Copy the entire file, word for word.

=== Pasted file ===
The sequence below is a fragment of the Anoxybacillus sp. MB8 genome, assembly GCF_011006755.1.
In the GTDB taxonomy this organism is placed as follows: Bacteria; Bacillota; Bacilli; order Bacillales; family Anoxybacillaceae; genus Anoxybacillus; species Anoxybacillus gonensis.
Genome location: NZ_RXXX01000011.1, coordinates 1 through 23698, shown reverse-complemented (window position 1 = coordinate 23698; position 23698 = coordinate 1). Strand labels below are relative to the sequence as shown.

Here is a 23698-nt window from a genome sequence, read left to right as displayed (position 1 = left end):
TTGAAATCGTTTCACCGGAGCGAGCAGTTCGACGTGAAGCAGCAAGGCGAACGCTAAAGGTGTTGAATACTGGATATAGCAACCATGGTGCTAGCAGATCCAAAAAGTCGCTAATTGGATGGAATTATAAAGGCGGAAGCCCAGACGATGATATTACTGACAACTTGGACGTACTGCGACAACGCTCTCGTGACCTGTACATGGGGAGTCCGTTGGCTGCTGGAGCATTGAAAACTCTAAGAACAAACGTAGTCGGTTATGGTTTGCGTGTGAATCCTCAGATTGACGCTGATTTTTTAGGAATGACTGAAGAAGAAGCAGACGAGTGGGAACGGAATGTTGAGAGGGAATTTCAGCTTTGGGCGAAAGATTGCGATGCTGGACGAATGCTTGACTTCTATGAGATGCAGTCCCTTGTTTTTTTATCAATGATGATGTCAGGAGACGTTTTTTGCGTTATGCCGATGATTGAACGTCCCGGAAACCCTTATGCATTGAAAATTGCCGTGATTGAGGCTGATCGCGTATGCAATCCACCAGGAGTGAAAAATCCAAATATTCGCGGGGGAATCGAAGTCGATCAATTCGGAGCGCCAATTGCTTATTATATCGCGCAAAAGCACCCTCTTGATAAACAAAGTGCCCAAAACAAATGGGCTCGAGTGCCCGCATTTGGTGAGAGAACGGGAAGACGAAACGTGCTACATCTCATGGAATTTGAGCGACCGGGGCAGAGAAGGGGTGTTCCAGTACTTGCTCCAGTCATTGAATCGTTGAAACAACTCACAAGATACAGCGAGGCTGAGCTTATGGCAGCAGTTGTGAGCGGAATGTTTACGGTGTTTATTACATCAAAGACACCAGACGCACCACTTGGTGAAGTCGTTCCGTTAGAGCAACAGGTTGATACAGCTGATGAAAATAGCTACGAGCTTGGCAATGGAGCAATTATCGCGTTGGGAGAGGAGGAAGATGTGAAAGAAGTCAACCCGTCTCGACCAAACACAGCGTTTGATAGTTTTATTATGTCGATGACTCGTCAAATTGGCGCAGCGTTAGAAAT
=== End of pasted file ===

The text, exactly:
The sequence below is a fragment of the Anoxybacillus sp. MB8 genome, assembly GCF_011006755.1.
In the GTDB taxonomy this organism is placed as follows: Bacteria; Bacillota; Bacilli; order Bacillales; family Anoxybacillaceae; genus Anoxybacillus; species Anoxybacillus gonensis.
Genome location: NZ_RXXX01000011.1, coordinates 1 through 23698, shown reverse-complemented (window position 1 = coordinate 23698; position 23698 = coordinate 1). Strand labels below are relative to the sequence as shown.

Here is a 23698-nt window from a genome sequence, read left to right as displayed (position 1 = left end):
TTGAAATCGTTTCACCGGAGCGAGCAGTTCGACGTGAAGCAGCAAGGCGAACGCTAAAGGTGTTGAATACTGGATATAGCAACCATGGTGCTAGCAGATCCAAAAAGTCGCTAATTGGATGGAATTATAAAGGCGGAAGCCCAGACGATGATATTACTGACAACTTGGACGTACTGCGACAACGCTCTCGTGACCTGTACATGGGGAGTCCGTTGGCTGCTGGAGCATTGAAAACTCTAAGAACAAACGTAGTCGGTTATGGTTTGCGTGTGAATCCTCAGATTGACGCTGATTTTTTAGGAATGACTGAAGAAGAAGCAGACGAGTGGGAACGGAATGTTGAGAGGGAATTTCAGCTTTGGGCGAAAGATTGCGATGCTGGACGAATGCTTGACTTCTATGAGATGCAGTCCCTTGTTTTTTTATCAATGATGATGTCAGGAGACGTTTTTTGCGTTATGCCGATGATTGAACGTCCCGGAAACCCTTATGCATTGAAAATTGCCGTGATTGAGGCTGATCGCGTATGCAATCCACCAGGAGTGAAAAATCCAAATATTCGCGGGGGAATCGAAGTCGATCAATTCGGAGCGCCAATTGCTTATTATATCGCGCAAAAGCACCCTCTTGATAAACAAAGTGCCCAAAACAAATGGGCTCGAGTGCCCGCATTTGGTGAGAGAACGGGAAGACGAAACGTGCTACATCTCATGGAATTTGAGCGACCGGGGCAGAGAAGGGGTGTTCCAGTACTTGCTCCAGTCATTGAATCGTTGAAACAACTCACAAGATACAGCGAGGCTGAGCTTATGGCAGCAGTTGTGAGCGGAATGTTTACGGTGTTTATTACATCAAAGACACCAGACGCACCACTTGGTGAAGTCGTTCCGTTAGAGCAACAGGTTGATACAGCTGATGAAAATAGCTACGAGCTTGGCAATGGAGCAATTATCGCGTTGGGAGAGGAGGAAGATGTGAAAGAAGTCAACCCGTCTCGACCAAACACAGCGTTTGATAGTTTTATTATGTCGATGACTCGTCAAATTGGCGCAGCGTTAGAAAT